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Ceasefire in Gaza reaches halfway point

Sept. 15, 2008 12:13 P.M. (Updated: Sept. 15, 2008 12:13 P.M.)
Gaza - Ma'an - A ceasefire proclaimed by Israel and several Palestinian factions in the Gaza Strip will be three months old on 19 September, halfway through the agreed upon six-month schedule.

But Gazan residents see few, if any, additional benefits of the new quiet. The two largest commercial crossing points, Karni and Karem Shalom, are still closed. And the Rafah crossing is rarely opened.

Without the cement, aluminum or steel needed for construction, the Gazan economy is paralyzed. The only noticeable improvement has been a month-long increase in the food supply, but even that small upgrade is due to Ramadan festivities. And the holiday products are made in Israel, anyway.

On Monday, Israeli authorities closed three more crossing points; this time at Sufa, Nahal Oz and Erez, which have been opening and closing since 19 June. Yet again, Palestinian projectiles served as a pretext for the closures.

Hamas called on Egypt to exert pressure on Israel to adhere to the terms of the ceasefire. The movement accuses Israel of closing the crossing points in order to pressure the Gazan population to reject Hamas control.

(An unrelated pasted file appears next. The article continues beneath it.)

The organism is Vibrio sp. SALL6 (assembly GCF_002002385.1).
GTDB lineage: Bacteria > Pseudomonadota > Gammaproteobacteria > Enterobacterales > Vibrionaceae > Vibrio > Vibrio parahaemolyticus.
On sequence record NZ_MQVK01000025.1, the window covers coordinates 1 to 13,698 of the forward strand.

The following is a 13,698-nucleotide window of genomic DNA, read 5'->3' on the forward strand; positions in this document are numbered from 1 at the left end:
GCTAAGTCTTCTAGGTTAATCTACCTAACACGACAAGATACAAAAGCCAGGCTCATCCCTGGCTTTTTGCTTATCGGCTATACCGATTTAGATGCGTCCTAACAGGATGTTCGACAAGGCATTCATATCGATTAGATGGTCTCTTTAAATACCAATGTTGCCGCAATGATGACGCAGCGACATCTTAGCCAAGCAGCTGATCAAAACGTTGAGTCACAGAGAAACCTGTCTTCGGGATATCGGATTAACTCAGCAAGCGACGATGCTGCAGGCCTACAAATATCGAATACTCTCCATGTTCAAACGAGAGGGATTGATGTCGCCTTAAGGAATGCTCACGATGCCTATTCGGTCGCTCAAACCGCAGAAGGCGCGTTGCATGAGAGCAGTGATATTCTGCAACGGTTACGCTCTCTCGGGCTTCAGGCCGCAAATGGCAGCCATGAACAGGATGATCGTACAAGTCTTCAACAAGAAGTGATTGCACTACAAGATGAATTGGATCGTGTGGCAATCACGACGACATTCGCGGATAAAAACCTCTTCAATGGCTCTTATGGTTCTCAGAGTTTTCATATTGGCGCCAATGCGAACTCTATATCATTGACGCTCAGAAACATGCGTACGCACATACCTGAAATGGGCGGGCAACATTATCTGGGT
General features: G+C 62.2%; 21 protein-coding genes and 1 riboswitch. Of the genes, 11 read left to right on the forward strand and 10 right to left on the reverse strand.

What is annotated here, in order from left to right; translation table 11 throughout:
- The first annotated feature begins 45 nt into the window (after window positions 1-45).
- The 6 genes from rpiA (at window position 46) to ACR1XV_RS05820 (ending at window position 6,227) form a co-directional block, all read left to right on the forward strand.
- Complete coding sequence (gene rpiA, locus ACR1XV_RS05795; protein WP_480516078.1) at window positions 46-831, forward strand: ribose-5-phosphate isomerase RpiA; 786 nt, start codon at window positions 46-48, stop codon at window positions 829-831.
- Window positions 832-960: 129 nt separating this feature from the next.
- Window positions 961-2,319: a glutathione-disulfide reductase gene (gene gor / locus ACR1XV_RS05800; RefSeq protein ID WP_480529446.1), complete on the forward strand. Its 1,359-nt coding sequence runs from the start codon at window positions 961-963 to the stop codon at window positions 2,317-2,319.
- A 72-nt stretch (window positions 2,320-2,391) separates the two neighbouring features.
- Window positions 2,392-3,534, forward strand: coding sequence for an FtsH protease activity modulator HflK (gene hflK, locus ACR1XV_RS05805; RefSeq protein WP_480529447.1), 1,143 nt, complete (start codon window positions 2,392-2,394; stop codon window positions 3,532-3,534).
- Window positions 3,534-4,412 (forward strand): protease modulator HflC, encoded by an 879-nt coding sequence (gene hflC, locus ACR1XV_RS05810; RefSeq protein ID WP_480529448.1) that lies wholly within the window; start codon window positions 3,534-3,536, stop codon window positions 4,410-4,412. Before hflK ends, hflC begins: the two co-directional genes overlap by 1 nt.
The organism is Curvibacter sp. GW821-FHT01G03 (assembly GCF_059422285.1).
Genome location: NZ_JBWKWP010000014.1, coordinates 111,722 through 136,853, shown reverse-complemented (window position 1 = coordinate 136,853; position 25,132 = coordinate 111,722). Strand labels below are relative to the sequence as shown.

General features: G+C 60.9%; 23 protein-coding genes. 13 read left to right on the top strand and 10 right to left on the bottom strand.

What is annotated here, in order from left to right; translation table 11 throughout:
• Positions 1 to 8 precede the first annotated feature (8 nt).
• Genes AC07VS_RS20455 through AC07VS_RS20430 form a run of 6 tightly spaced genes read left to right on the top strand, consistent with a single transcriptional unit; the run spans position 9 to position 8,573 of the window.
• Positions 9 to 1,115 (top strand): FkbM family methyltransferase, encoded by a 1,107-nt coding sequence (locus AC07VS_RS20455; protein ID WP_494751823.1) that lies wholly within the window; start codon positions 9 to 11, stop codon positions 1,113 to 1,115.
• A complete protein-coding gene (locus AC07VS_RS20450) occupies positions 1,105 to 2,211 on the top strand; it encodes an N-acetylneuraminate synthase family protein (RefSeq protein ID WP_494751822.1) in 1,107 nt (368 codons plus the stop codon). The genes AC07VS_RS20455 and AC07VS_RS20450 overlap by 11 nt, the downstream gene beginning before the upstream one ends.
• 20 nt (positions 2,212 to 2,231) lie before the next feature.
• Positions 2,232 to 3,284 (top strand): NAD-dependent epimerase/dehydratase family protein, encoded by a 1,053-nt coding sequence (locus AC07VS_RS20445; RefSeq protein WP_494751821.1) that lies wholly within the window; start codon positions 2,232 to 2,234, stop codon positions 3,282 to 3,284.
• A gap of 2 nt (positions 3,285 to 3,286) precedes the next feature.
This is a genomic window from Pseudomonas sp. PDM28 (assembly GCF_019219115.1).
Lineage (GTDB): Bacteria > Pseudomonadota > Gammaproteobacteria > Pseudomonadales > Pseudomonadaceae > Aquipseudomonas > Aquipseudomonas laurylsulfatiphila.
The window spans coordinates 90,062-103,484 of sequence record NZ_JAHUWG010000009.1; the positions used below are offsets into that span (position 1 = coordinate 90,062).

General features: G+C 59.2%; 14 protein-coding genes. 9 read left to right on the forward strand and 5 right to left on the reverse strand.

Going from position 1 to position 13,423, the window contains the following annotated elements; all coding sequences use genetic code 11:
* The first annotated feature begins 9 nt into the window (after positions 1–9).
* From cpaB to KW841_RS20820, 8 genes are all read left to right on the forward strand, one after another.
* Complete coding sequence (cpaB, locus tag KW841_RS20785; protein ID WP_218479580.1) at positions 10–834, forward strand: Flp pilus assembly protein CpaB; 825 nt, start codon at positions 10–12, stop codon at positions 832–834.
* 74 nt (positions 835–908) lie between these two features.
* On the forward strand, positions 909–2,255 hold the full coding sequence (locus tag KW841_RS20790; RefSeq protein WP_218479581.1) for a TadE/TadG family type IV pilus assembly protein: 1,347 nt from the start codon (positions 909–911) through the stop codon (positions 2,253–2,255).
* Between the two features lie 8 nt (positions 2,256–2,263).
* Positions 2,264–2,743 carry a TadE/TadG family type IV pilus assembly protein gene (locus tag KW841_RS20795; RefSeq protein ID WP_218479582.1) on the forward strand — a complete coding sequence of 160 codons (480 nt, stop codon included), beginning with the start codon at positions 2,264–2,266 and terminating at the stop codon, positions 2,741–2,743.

Hamas spokesperson Fawzi Barhoum asserted that the ceasefire had not achieved Palestinian expectations, as the siege was not lifted, nor new crossing points opened. He accused Israel of carrying out the ceasefire agreement according to the moods and wishes of its leaders.

"Everybody knows that we agreed on a ceasefire to eliminate Israeli pretexts [for military operations]," Barhoum said. "We wanted to give the Egyptians an opportunity (to help), while we knew from past experiences that Israel would not adhere to the ceasefire."

He noted that Palestinian factions regularly monitor Israeli breaches and report them to Egyptian authorities.

Islamic Jihad leader Khalid Al-Batsh said Monday morning that "Israel escalates operations in the Gaza Strip in order to end the ceasefire agreement, which they were never committed to."

Commenting on the Israeli defense minister's recent decision to close more Gaza Strip crossing points, Al-Batsh said the world was "about to witness a new holocaust against civilians in the Gaza Strip," in what he called an effort to "put more pressure on the population of Gaza in light of the state of disagreement between the Palestinians."

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